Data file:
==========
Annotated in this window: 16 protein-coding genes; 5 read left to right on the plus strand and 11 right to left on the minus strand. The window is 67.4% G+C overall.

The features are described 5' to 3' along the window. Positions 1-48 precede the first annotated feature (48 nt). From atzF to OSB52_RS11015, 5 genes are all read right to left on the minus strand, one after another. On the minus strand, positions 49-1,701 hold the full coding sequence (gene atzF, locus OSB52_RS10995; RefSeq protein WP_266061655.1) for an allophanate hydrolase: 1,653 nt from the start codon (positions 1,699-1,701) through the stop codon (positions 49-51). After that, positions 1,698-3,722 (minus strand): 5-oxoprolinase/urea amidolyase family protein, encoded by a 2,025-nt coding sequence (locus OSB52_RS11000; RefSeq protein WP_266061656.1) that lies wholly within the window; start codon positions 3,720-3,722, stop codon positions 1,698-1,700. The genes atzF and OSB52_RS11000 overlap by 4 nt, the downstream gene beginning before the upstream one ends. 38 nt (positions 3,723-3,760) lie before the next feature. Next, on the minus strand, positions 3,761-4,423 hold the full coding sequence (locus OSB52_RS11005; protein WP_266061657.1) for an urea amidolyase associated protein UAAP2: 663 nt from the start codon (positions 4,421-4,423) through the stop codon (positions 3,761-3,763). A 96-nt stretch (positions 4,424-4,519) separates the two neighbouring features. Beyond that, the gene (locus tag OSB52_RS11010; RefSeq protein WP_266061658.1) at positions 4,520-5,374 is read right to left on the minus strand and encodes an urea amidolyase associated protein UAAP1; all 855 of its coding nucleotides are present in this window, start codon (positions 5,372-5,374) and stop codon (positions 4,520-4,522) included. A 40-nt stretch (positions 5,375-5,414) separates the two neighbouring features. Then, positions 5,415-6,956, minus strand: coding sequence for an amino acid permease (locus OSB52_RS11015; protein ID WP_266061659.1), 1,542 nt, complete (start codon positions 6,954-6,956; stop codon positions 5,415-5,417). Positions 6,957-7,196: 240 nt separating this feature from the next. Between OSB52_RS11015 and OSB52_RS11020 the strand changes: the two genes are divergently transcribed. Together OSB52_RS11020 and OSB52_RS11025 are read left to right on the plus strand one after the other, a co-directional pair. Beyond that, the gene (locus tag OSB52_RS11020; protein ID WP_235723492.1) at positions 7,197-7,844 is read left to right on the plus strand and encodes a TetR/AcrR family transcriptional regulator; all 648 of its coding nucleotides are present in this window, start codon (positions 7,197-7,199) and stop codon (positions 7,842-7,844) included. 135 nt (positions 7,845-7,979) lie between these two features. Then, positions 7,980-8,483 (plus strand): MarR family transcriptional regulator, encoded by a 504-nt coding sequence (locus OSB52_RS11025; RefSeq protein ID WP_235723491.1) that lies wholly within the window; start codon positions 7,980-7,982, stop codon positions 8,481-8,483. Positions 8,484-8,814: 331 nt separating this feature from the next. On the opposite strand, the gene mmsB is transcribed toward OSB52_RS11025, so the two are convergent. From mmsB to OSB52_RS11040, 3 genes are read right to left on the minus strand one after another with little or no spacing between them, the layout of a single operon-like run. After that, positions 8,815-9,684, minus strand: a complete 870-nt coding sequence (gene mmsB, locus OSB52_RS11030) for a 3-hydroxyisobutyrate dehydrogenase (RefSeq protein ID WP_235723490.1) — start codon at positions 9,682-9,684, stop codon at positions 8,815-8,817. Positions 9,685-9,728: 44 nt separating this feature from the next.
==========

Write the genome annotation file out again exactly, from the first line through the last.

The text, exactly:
Annotated in this window: 16 protein-coding genes; 5 read left to right on the plus strand and 11 right to left on the minus strand. The window is 67.4% G+C overall.

The features are described 5' to 3' along the window. Positions 1-48 precede the first annotated feature (48 nt). From atzF to OSB52_RS11015, 5 genes are all read right to left on the minus strand, one after another. On the minus strand, positions 49-1,701 hold the full coding sequence (gene atzF, locus OSB52_RS10995; RefSeq protein WP_266061655.1) for an allophanate hydrolase: 1,653 nt from the start codon (positions 1,699-1,701) through the stop codon (positions 49-51). After that, positions 1,698-3,722 (minus strand): 5-oxoprolinase/urea amidolyase family protein, encoded by a 2,025-nt coding sequence (locus OSB52_RS11000; RefSeq protein WP_266061656.1) that lies wholly within the window; start codon positions 3,720-3,722, stop codon positions 1,698-1,700. The genes atzF and OSB52_RS11000 overlap by 4 nt, the downstream gene beginning before the upstream one ends. 38 nt (positions 3,723-3,760) lie before the next feature. Next, on the minus strand, positions 3,761-4,423 hold the full coding sequence (locus OSB52_RS11005; protein WP_266061657.1) for an urea amidolyase associated protein UAAP2: 663 nt from the start codon (positions 4,421-4,423) through the stop codon (positions 3,761-3,763). A 96-nt stretch (positions 4,424-4,519) separates the two neighbouring features. Beyond that, the gene (locus tag OSB52_RS11010; RefSeq protein WP_266061658.1) at positions 4,520-5,374 is read right to left on the minus strand and encodes an urea amidolyase associated protein UAAP1; all 855 of its coding nucleotides are present in this window, start codon (positions 5,372-5,374) and stop codon (positions 4,520-4,522) included. A 40-nt stretch (positions 5,375-5,414) separates the two neighbouring features. Then, positions 5,415-6,956, minus strand: coding sequence for an amino acid permease (locus OSB52_RS11015; protein ID WP_266061659.1), 1,542 nt, complete (start codon positions 6,954-6,956; stop codon positions 5,415-5,417). Positions 6,957-7,196: 240 nt separating this feature from the next. Between OSB52_RS11015 and OSB52_RS11020 the strand changes: the two genes are divergently transcribed. Together OSB52_RS11020 and OSB52_RS11025 are read left to right on the plus strand one after the other, a co-directional pair. Beyond that, the gene (locus tag OSB52_RS11020; protein ID WP_235723492.1) at positions 7,197-7,844 is read left to right on the plus strand and encodes a TetR/AcrR family transcriptional regulator; all 648 of its coding nucleotides are present in this window, start codon (positions 7,197-7,199) and stop codon (positions 7,842-7,844) included. 135 nt (positions 7,845-7,979) lie between these two features. Then, positions 7,980-8,483 (plus strand): MarR family transcriptional regulator, encoded by a 504-nt coding sequence (locus OSB52_RS11025; RefSeq protein ID WP_235723491.1) that lies wholly within the window; start codon positions 7,980-7,982, stop codon positions 8,481-8,483. Positions 8,484-8,814: 331 nt separating this feature from the next. On the opposite strand, the gene mmsB is transcribed toward OSB52_RS11025, so the two are convergent. From mmsB to OSB52_RS11040, 3 genes are read right to left on the minus strand one after another with little or no spacing between them, the layout of a single operon-like run. After that, positions 8,815-9,684, minus strand: a complete 870-nt coding sequence (gene mmsB, locus OSB52_RS11030) for a 3-hydroxyisobutyrate dehydrogenase (RefSeq protein ID WP_235723490.1) — start codon at positions 9,682-9,684, stop codon at positions 8,815-8,817. Positions 9,685-9,728: 44 nt separating this feature from the next.